Friday, June 01, 2007

Deliverance

In the film version of James Dickey’s Deliverance, a story about nothing but the brutal divisiveness of modern life, there is a scene where a city slicker form Atlanta pulls out a guitar, while waiting for gas at a backwoods store. He is a strange in a strange land – and indeed a self-divided man, a true ‘modern.’ But as he strums, his chords are echoed by a banjo from the porch nearby.
The fugue goes on, faster and more complex with each passing phrase. The old man pumping gas begins to dance. Then guitar and banjo finally join in an exuberant duet. For a brief moment the whole world is in harmony – the whole word is in step.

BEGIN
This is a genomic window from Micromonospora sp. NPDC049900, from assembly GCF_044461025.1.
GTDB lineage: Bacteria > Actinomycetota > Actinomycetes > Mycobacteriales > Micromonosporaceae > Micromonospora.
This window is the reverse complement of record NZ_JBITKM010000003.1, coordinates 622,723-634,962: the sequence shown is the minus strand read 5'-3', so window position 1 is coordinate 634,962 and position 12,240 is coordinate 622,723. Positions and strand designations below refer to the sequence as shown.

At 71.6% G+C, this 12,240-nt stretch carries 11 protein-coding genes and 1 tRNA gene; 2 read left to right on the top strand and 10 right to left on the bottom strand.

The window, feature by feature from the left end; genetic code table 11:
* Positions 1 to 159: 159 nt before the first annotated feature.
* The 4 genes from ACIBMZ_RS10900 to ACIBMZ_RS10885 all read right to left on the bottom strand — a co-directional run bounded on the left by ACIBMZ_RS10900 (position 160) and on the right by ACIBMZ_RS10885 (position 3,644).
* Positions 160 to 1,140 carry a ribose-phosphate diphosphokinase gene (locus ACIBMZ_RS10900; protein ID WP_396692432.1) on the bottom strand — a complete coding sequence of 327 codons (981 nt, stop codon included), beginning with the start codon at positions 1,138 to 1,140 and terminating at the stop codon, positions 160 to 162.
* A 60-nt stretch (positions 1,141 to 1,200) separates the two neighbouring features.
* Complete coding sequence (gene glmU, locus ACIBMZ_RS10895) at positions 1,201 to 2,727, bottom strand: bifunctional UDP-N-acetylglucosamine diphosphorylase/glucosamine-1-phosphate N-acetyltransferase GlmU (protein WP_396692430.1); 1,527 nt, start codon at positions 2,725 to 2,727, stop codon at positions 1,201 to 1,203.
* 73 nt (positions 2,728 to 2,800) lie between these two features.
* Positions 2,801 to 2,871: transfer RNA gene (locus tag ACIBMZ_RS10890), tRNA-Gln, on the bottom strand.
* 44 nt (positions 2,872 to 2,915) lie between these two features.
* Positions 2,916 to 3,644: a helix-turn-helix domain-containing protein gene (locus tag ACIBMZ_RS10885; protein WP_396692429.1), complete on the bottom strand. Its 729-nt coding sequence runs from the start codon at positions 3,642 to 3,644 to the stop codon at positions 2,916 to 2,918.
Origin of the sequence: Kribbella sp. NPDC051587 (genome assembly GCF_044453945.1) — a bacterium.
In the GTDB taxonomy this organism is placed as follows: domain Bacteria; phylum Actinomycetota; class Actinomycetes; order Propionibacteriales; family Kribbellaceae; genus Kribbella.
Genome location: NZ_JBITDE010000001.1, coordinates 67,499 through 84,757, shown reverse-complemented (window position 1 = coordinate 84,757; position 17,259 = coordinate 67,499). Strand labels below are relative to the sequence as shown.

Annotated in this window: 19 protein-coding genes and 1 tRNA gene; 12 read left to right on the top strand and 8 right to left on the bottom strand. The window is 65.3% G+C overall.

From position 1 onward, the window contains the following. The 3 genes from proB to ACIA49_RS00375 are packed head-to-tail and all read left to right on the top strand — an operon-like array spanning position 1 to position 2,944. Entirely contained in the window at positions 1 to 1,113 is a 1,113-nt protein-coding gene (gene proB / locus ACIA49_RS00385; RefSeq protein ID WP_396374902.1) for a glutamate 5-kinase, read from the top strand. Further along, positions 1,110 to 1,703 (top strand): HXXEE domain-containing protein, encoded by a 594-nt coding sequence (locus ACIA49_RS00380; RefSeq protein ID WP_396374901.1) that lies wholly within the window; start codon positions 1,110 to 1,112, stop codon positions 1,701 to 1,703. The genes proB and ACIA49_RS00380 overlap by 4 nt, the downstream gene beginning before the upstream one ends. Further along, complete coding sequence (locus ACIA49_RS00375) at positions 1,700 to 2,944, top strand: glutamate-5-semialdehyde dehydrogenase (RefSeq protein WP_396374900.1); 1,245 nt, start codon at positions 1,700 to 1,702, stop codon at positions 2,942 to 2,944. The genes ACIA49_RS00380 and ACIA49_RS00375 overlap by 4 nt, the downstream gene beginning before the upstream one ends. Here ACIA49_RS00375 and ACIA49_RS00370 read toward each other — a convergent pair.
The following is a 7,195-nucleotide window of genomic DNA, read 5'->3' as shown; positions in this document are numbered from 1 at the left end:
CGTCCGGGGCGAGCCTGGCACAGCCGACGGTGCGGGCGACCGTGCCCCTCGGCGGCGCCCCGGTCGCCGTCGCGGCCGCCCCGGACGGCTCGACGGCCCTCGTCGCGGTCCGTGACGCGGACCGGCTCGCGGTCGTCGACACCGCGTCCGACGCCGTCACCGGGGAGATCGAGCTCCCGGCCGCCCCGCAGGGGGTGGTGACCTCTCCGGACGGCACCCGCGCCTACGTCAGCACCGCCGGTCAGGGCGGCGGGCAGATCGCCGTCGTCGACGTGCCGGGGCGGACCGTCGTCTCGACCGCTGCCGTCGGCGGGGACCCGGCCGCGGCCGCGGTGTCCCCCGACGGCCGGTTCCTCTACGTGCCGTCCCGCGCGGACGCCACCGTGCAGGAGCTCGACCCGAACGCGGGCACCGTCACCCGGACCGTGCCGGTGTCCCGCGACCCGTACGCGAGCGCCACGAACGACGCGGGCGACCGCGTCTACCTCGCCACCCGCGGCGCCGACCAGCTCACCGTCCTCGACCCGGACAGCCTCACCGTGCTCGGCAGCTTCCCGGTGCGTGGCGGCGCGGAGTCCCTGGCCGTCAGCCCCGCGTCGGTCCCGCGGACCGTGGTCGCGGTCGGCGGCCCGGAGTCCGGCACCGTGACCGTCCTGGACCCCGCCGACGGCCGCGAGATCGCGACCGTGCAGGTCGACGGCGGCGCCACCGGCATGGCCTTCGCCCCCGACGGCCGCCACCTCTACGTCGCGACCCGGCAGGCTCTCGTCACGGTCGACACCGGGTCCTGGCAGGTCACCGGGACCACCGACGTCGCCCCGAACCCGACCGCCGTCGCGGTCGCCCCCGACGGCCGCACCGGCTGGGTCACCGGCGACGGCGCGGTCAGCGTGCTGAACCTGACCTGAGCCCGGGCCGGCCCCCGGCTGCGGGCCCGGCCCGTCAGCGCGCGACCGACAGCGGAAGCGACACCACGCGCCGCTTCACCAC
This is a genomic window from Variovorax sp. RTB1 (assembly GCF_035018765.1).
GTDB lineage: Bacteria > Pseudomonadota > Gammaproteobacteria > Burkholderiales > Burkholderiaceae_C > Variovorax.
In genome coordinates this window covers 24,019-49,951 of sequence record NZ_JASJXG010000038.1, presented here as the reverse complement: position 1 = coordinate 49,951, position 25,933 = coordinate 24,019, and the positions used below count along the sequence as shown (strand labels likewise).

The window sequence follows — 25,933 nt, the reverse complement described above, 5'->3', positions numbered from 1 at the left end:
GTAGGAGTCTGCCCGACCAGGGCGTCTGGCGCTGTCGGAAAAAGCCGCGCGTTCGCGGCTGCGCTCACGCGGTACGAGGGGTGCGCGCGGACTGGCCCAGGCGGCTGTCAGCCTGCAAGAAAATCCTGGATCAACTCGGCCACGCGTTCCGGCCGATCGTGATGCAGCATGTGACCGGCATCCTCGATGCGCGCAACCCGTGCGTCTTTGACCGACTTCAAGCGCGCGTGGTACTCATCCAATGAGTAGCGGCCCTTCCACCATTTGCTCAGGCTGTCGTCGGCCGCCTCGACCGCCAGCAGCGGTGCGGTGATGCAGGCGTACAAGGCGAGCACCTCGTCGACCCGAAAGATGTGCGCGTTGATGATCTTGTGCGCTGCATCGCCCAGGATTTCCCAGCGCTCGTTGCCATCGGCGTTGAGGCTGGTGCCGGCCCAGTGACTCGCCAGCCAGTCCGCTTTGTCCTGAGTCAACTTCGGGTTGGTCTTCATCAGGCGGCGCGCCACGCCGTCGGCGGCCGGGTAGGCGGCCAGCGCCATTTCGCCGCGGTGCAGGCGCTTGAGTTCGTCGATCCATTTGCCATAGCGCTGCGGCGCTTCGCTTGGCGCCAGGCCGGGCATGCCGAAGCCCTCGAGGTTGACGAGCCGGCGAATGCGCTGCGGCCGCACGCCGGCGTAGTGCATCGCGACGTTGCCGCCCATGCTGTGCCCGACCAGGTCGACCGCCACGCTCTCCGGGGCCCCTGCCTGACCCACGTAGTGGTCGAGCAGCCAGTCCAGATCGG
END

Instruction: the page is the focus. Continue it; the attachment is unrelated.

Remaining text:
Melvin Maddocks, in an article called, What became of the art to uplift?* originally published in the Christian Science Monitor, circa June 1985.

I originally had this as 'the at to uplift' which didn't make sense, but even the 'art to uplift' doesn't sound quite right. Perhaps it was the 'art of uplift?' Who knows!
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